Dataverse Elastic Tables

When trying to create a new table inside the Microsoft Dataverse repository, you will probably see a new option when selecting the Dataverse table type. Elastic tables, which I have in mind, give us the possibility to use Azure Cosmos DB as a table data store and save our records as JSON documents inside the above-mentioned database. "Why bother?" you should probably ask. Does it work faster? Better? Is working with the mentioned data structures somehow different from the standard ones? In this article, I will describe some experiments I was doing with elastic tables and try to identify scenarios in which using document-based storage may be a suitable option.


The first thing I was trying to do during my experimenting with elastic tables was measure the required time for creating, updating, and deleting several records and compare it with the one required for classic Dataverse tables. During the test, I created, updated, and deleted a predefined number of records inside a foreach loop, calling the Dataverse API for every single record creation, update, and deletion. You may see the results (measured in seconds) in the table below.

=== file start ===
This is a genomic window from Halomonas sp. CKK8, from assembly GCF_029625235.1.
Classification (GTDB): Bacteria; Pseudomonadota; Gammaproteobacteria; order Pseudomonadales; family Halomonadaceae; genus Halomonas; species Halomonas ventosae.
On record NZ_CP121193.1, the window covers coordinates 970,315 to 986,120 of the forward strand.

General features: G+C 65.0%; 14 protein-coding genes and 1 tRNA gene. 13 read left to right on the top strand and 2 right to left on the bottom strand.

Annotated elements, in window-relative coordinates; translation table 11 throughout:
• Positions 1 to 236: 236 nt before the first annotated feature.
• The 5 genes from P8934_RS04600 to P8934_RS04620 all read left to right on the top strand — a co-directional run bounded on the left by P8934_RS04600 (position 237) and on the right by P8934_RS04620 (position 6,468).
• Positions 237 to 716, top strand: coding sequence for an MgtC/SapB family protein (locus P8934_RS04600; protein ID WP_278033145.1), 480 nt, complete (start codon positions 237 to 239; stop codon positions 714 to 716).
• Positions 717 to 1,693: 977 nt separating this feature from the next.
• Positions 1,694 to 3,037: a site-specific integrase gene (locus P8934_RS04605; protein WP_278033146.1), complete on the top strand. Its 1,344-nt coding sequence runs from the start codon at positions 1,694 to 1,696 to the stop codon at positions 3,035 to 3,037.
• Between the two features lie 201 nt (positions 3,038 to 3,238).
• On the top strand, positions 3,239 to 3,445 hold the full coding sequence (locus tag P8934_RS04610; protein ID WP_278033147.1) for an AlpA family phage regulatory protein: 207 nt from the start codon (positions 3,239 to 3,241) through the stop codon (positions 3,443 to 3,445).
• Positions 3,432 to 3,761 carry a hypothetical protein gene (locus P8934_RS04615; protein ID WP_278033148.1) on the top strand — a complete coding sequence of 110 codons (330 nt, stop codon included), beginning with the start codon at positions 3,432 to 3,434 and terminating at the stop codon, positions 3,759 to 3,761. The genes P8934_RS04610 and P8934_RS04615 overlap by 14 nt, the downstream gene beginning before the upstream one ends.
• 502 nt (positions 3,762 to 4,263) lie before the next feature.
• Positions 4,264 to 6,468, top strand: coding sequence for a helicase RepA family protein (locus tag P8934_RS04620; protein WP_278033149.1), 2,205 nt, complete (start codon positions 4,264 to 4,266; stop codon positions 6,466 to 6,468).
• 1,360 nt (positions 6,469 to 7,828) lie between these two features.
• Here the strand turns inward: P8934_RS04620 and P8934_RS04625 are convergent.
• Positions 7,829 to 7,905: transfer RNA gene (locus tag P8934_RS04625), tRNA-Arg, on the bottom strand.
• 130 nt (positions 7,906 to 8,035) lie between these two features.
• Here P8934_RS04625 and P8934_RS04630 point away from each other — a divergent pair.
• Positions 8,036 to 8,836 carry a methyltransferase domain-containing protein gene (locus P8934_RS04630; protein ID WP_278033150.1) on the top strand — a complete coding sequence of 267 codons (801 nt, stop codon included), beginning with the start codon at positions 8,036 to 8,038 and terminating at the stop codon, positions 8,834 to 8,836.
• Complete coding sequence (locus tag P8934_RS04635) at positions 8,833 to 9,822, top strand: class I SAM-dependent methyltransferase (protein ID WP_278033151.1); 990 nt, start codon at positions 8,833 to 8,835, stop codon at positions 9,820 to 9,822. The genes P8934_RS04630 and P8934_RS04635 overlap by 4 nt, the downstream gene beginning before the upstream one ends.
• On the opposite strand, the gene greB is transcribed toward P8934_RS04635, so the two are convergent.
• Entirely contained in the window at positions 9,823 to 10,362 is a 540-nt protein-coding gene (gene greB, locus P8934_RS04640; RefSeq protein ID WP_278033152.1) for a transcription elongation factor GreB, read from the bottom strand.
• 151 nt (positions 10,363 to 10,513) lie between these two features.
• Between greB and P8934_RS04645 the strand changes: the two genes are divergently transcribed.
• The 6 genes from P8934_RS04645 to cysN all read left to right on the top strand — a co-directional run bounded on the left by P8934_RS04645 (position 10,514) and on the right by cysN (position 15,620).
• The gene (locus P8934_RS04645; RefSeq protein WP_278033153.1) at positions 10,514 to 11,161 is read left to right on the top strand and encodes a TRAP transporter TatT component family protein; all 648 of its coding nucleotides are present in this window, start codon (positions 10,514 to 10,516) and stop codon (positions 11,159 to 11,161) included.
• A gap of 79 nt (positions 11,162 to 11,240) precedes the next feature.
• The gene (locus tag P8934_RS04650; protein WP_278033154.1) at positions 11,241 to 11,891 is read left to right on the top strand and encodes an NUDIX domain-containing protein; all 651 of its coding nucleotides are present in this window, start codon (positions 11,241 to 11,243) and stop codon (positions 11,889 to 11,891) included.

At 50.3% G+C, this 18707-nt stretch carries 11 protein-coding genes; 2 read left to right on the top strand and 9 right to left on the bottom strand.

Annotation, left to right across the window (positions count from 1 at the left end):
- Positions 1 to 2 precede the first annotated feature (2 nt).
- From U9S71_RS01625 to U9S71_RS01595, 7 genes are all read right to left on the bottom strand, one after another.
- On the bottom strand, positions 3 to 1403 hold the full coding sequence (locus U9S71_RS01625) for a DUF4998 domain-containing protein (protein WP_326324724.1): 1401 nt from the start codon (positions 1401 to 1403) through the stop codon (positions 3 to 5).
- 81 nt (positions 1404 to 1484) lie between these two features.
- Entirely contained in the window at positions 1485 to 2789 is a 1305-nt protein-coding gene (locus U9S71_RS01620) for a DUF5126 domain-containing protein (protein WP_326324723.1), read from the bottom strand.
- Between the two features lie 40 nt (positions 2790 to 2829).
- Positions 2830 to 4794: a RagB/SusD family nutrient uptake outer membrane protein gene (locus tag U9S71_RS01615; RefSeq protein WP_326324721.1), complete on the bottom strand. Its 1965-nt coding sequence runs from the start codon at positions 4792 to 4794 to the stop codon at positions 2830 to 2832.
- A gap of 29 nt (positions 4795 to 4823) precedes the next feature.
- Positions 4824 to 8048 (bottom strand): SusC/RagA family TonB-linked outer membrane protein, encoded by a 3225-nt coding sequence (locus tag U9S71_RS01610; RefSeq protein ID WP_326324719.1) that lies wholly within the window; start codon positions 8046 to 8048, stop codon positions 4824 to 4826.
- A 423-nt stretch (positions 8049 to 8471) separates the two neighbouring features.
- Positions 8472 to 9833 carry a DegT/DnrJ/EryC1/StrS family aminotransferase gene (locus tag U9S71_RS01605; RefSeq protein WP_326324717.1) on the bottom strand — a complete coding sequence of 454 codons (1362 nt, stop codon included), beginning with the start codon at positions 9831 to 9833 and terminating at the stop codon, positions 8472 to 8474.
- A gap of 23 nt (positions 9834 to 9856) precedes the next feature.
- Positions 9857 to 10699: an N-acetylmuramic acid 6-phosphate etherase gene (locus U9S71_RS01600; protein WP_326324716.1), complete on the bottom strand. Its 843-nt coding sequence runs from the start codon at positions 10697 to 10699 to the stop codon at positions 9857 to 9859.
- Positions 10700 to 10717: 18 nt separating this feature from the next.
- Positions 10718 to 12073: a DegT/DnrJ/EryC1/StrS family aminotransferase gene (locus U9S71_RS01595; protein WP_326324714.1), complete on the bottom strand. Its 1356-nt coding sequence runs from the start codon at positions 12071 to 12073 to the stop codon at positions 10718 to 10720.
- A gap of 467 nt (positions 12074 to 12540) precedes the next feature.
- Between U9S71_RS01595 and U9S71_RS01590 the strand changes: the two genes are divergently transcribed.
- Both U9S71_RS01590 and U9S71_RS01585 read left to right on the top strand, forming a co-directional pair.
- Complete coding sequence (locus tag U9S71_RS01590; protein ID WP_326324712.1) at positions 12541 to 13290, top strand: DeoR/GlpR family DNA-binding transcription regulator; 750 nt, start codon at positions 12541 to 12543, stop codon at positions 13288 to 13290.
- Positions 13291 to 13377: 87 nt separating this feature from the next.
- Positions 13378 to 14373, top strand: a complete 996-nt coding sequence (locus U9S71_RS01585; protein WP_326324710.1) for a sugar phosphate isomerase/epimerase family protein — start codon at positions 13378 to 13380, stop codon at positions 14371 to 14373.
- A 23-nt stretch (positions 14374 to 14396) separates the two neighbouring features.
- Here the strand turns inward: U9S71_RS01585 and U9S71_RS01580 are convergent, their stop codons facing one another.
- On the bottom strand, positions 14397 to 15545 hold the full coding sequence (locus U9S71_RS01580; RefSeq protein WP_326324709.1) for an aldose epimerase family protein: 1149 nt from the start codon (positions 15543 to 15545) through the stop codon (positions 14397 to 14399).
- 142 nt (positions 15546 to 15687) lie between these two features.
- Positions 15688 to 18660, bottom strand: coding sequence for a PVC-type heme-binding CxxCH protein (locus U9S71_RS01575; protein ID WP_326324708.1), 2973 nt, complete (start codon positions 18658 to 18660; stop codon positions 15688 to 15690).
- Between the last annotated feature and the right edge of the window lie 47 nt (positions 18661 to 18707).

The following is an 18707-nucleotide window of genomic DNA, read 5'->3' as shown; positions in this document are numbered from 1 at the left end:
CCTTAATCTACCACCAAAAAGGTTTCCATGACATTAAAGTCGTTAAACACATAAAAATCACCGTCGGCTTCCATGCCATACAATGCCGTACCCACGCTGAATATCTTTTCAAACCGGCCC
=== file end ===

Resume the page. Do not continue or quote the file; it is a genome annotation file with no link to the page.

Standard Table – 1000 records





Elastic Table – 1000 records





Standard Table – 5000 records





Elastic Table – 5000 records





Ok. As you can see, it is nothing special. The process is even a little slower in the case of elastic tables compared to the one that involves standard ones. But what will be the results in the case of executing CreateMultiple, UpdateMultiple, and DeleteMultiple requests against Dataverse API? Let’s take a look.






Standard Table – 1000 records





Elastic Table – 1000 records





Standard Table – 5000 records





Elastic Table – 5000 records





* In the case of a standard table, the DeleteMultiple request is not available. It works only for Elastic tables. So, for standard table deletions, I was using sequential calls of the Delete request to remove the created test data set.

We may see that in the case of creating and updating multiple records in a single request, elastic tables are 2 to 3 times faster than the standard ones. And of course, deleting multiple records with a single request is much faster than the same operation run for standard tables in a sequential way. It is your decision to decide if this comparison makes any sense.